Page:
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EXCLUSIVE INTERVIEW: Boris Becker speaks to Front Row Group about working with Wimbledon 2014 Champion Novak Djokovic

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Front Row Group caught up with former World No. 1 Tennis Legend Boris Becker to talk about is involvement in Novak Djokovic's Wimbledon win, and the transition from player to coach.

FRG: Congratulations on your success with Djokovic. How did you feel when he won the Wimbledon Championships?

I'm very proud of Novak and his achievements. He is a real go getter and we worked well as a team. He did very well again and I'm glad I could loan him my court for the afternoon.

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FRG: When coaching Djokovic, is the focus more on the physical aspects of his game, or the mental aspects?

He is in an amazing physical shape, and technically he is a complete tennis player. Most of our work was based on consolidating his assets within the mental arena. There is always a huge part of one's success attributed to mental fitness and one's state of mind can determine the success of each match.

FRG: Did you feel a competitive coaching rivalry with Stefan Edberg during the Wimbledon Final, to compare with your mutual rivalry when you were both contesting the tournament as players? And also, how does the role of coach at the Wimbledon Final compare with playing the final?

Yes of course Stefan and I were great rivals in our playing careers, and it's all too natural to revive that now. But actually it's harder watching from the box than playing because although all your emotions are invested in the game, you are essentially powerless to change the outcome.

FRG: Do you think the phenomenal careers of yourself and Steffi Graf had a permanent lasting effect on the quality of German tennis?

I would hope that mine and Steffi's careers have inspired a generation of players to see that with hard work, perseverance and talent nothing is impossible.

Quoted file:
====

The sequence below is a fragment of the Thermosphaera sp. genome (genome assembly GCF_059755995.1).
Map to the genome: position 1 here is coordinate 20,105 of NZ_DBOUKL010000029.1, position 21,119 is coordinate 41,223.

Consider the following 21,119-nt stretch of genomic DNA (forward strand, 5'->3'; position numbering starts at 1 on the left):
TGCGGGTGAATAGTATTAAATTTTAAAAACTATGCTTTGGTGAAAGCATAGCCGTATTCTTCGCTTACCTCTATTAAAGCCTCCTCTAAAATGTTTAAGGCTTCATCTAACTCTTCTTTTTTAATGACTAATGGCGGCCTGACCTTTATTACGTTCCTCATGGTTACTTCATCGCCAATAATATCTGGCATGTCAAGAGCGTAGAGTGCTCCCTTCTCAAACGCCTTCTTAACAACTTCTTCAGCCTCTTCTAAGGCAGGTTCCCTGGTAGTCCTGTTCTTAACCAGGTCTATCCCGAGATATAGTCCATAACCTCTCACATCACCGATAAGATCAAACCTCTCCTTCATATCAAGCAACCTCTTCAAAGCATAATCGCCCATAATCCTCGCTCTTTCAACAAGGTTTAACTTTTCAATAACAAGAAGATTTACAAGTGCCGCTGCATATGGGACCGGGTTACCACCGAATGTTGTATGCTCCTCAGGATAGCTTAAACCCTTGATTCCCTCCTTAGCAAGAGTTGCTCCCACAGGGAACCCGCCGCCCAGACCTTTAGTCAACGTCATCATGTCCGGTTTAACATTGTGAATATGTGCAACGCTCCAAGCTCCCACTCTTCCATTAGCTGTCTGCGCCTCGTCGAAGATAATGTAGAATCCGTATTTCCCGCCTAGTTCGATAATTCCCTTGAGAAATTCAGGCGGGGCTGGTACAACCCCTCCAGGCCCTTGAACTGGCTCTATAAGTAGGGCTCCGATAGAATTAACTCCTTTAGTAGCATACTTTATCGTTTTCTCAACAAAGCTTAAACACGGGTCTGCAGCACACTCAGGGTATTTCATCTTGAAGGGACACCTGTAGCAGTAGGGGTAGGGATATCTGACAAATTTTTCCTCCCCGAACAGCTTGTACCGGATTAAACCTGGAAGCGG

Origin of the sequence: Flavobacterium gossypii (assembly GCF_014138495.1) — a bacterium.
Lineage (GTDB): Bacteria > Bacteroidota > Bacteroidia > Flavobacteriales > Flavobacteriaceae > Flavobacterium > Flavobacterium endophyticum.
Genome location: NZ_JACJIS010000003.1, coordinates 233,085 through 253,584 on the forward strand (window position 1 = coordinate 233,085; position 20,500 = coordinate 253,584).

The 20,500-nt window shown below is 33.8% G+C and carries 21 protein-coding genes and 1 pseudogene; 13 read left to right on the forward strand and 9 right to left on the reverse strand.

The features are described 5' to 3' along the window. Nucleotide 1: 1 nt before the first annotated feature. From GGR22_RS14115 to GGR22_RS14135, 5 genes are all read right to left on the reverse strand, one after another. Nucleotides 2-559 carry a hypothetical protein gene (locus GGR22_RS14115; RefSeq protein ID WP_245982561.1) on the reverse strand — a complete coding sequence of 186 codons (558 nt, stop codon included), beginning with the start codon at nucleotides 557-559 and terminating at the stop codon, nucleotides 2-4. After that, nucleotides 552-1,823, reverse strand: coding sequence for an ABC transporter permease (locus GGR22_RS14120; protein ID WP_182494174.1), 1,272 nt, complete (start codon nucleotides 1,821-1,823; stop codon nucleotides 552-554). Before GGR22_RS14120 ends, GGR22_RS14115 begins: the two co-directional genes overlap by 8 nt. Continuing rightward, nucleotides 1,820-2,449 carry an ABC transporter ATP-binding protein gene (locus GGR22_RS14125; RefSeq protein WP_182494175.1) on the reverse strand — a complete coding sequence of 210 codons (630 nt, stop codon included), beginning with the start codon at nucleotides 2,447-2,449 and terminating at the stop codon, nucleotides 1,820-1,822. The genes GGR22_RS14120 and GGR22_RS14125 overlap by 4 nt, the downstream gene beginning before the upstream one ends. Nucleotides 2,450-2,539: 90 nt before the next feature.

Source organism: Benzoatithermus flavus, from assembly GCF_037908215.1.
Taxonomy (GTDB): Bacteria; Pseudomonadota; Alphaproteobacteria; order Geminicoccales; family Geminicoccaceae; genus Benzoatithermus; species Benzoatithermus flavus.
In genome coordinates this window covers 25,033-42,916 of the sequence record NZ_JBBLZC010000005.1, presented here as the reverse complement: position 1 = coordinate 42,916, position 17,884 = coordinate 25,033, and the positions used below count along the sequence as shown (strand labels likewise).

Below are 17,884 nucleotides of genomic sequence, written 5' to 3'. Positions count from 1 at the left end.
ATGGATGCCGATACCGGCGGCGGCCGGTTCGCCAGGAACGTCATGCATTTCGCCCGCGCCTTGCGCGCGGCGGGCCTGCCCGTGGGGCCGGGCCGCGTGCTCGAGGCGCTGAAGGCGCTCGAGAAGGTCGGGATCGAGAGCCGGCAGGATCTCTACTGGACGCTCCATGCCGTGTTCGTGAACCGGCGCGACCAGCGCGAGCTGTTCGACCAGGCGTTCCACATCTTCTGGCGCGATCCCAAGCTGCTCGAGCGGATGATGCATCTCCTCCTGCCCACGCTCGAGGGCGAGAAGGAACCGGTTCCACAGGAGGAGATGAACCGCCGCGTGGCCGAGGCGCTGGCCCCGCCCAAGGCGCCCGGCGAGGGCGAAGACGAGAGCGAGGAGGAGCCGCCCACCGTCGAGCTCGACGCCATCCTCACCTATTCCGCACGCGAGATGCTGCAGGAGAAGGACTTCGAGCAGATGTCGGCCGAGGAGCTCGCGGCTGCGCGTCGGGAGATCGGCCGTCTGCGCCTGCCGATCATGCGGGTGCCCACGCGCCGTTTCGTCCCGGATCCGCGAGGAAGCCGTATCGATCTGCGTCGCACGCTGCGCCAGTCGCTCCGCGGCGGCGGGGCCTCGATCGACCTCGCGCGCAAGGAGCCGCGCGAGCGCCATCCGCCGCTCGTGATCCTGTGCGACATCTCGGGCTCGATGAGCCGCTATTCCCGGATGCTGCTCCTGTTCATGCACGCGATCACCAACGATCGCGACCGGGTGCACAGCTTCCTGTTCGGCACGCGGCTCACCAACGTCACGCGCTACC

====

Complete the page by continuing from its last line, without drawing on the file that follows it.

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FRG: Do you think, from a coaching point of view, if a player has a strong shot (such as your serve) it is more advisable to practice the rest of his game more, to bring it up to a level, or to concentrate more on the strong shots to develop them into world beating weapons?

The level of consistency in today's game is so unbelievably high that without a mature technique on every shot it would be hard to compete at top level.

FRG: Do you think the advances in racquet technology have somewhat stifled the artistic elements of the game as displayed by players such as Bjorn Borg and Roger Federer, in favour of the power aspects, or is the game ultimately more exciting because of these developments?

The game is definitely more power based than it ever was. But a truly artistic player like Federer or Borg will always find a way to transcend the medium.

FRG: Did you find the transition from player to coach a natural one, or did you have to adjust the analytical and technical way you think about the game?

Naturally as a coach you have more time to analyse aspects of the game which as a player you would address with instantaneous reflex. The transition becomes natural when you immerse yourself in the coaching role.


FRG: Do you think it's possible for the same top four players (Djokovic, Nadal, Murray, Federer) to go on dominating for much longer, or do you sense an imminent changing of the guard?

There are so many outstanding players coming up, such as Grigor Dimitrov, Milos Raonic and Nick Kyrgios, that it's hard not to envisage strong competition for the dominance of the big four in the very near future.

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FRG: What's next in store for you?

I am excited to continue my work with Novak. I have also joined a new management agency, Kruger Cowne, and am looking forward to some fun opportunities with them, including more public speaking and a new book. Also hope to work more with Front Row Group on various business opportunities in the emerging markets.

Above all, I very much enjoy spending time with my beautiful wife and family!

25th September 2014